Legal abortions most likely increased in the United States in the first six months of the year compared with 2020, an analysis of new estimates shows, as states with more permissive abortion laws absorbed patients traveling from those with bans and access to abortion pills via telemedicine continued to expand.
New research from the Guttmacher Institute offers the latest view of legal abortions since the Supreme Court’s Dobbs decision last year upended access to abortion nationwide and allowed more than a dozen states to ban or restrict the procedure.
The data suggests that thousands of women have crossed state lines to obtain an abortion, in the face of restrictions at home. It also indicates a rise in abortions among those living in states where the procedure is legal.
“You have two forces at work,” said Caitlin Myers, an economist at Middlebury College, who reviewed the Guttmacher report. “On the one hand, you have people trapped in ban states, and, on the other, you have people in a whole lot of the country where access has improved.”
Altogether, about 511,000 abortions were estimated to have occurred in areas where the procedure was legal in the first six months of 2023, a review of Guttmacher’s data shows, compared with about 465,000 abortions nationwide in a six-month period of 2020.
Abortions rose in nearly every state where the procedure remains legal, but the change was most visible in states bordering those with total abortion bans. Many of these states loosened abortion laws, and providers opened new clinics to serve patients coming from elsewhere. In Illinois, for example, where abortion is legal, abortions rose an estimated 69 percent in 2023 compared with the same period in 2020, to about 45,000 from 26,000.
Other states with restrictive neighbors, like Colorado, Kansas, New Mexico and South Carolina, also had jumps in estimated counts of abortions.
Arizona, Georgia and Indiana, by contrast, sought to restrict abortion, and all three states had drops in their estimates. Arizona and Georgia have gestational limits on the procedure, and Indiana recently enacted a total ban.
Researchers emphasized that the rise in abortions so far in 2023 does not mean that state bans have had no impact on access.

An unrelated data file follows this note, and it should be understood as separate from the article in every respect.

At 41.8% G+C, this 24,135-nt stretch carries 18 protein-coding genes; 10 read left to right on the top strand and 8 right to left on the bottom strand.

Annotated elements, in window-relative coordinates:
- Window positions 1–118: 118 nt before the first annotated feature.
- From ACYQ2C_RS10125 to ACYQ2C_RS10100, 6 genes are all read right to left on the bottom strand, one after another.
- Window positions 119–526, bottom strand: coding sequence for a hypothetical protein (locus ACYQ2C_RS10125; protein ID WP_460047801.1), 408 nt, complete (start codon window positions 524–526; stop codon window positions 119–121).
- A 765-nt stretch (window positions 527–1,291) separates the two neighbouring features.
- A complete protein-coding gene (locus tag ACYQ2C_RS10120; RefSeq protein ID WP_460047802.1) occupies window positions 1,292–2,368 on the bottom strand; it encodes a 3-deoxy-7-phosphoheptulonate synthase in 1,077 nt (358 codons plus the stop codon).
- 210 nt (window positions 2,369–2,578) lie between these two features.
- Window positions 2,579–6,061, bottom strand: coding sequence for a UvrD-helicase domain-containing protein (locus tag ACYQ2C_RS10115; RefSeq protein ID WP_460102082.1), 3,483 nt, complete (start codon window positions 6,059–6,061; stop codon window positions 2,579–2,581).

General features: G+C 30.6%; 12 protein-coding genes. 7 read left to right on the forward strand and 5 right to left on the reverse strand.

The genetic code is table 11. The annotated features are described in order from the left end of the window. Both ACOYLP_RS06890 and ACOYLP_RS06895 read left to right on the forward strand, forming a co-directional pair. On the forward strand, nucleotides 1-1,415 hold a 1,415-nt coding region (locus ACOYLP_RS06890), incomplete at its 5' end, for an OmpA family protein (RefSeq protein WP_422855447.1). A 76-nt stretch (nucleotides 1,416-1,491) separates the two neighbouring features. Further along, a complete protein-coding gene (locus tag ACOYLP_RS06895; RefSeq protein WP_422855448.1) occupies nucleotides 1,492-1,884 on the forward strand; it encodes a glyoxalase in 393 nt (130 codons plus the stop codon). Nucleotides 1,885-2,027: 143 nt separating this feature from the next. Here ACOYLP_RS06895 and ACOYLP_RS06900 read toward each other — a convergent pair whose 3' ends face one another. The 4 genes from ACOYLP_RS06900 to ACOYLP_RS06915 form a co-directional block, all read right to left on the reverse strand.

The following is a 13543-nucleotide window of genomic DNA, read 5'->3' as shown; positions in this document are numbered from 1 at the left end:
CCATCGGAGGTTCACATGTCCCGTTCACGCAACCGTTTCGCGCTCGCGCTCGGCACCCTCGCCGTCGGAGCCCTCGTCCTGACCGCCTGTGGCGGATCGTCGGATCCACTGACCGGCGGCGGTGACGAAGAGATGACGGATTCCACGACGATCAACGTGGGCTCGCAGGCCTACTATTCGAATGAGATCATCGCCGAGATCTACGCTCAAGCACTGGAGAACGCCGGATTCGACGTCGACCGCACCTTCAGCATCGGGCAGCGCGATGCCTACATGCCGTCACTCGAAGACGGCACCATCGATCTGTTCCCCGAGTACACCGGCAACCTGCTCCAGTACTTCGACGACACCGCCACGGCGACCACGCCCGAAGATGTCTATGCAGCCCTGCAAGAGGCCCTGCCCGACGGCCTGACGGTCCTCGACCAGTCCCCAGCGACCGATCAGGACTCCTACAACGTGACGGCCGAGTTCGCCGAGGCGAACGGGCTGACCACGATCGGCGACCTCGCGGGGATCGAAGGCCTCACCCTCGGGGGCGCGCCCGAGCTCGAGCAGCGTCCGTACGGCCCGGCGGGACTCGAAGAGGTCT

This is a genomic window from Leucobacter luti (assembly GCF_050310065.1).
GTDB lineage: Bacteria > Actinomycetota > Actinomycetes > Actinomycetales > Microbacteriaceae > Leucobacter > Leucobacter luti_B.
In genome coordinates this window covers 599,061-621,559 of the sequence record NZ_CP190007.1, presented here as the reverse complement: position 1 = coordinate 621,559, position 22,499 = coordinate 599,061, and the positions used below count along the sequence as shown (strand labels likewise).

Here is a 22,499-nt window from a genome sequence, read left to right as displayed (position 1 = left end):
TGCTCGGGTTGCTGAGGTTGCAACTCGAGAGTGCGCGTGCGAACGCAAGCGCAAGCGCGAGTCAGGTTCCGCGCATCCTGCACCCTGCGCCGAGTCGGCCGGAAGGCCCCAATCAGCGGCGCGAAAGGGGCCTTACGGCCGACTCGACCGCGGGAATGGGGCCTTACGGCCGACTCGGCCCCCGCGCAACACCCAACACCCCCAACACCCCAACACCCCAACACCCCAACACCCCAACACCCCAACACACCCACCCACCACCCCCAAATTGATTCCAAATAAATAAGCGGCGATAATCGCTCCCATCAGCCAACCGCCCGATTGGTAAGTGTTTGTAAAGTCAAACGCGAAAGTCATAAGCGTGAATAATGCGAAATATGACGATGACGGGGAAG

“Travel doesn’t come without a cost,” said Isaac Maddow-Zimet, a data scientist at the Guttmacher Institute and the lead researcher on the institute’s report. “Just because someone isn’t denied an abortion doesn’t mean it was an easy experience. And we know that some can’t leave their state.”
There are no estimates yet of women who were denied abortions or those who were unable to get them. The increases in most states may also mask the number of abortions prevented by the bans.
“Abortions had begun rising in advance of Dobbs, and they may have continued to rise even more steeply than observed if it weren’t for the bans,” Dr. Myers said.
The Guttmacher Institute’s report is based on a survey of physical abortion clinics and telehealth and virtual providers. The institute, which supports abortion rights, does not contact all clinics in each state but relies on a sample to estimate the number of abortions.
The report excludes abortions obtained outside of the formal health care system, through, for example, pills mailed into states with bans from other countries or states where abortion is legal. Other data suggests that thousands of people, especially those living in states with bans, have ordered abortion pills online from overseas.
Populous states like California, Florida, Illinois and New York had the most abortions. Because the researchers relied on a statistical model, they reported a range of uncertainty in their counts, and there was more uncertainty in states with more abortion providers. Data was not collected from the 14 states with abortion bans in effect in the first part of the year.
The estimated state-level monthly data from the Guttmacher report is in line with abortion statistics from January through March of this year released by WeCount, a group that supports abortion rights.
Both reports show significant increases in abortions in states without abortion bans, a change that anti-abortion advocates and legislators are watching closely.
“There is the feeling among legislators that we’ve passed strong laws here and yet our neighbors in Colorado or Illinois are allowing these businesses to pop up on our border,” said Katie Daniel, the state policy director at Susan B. Anthony Pro-Life America.
Researchers caution that more work is needed to better assess both the impact of abortion restrictions as well as the explosion of access to abortion pills through telehealth and underground networks.
The picture is expected to shift later this year, as more restrictions take effect. Guttmacher researchers collected abortion data before legislatures enacted bans and restrictions in Indiana, North Carolina and South Carolina.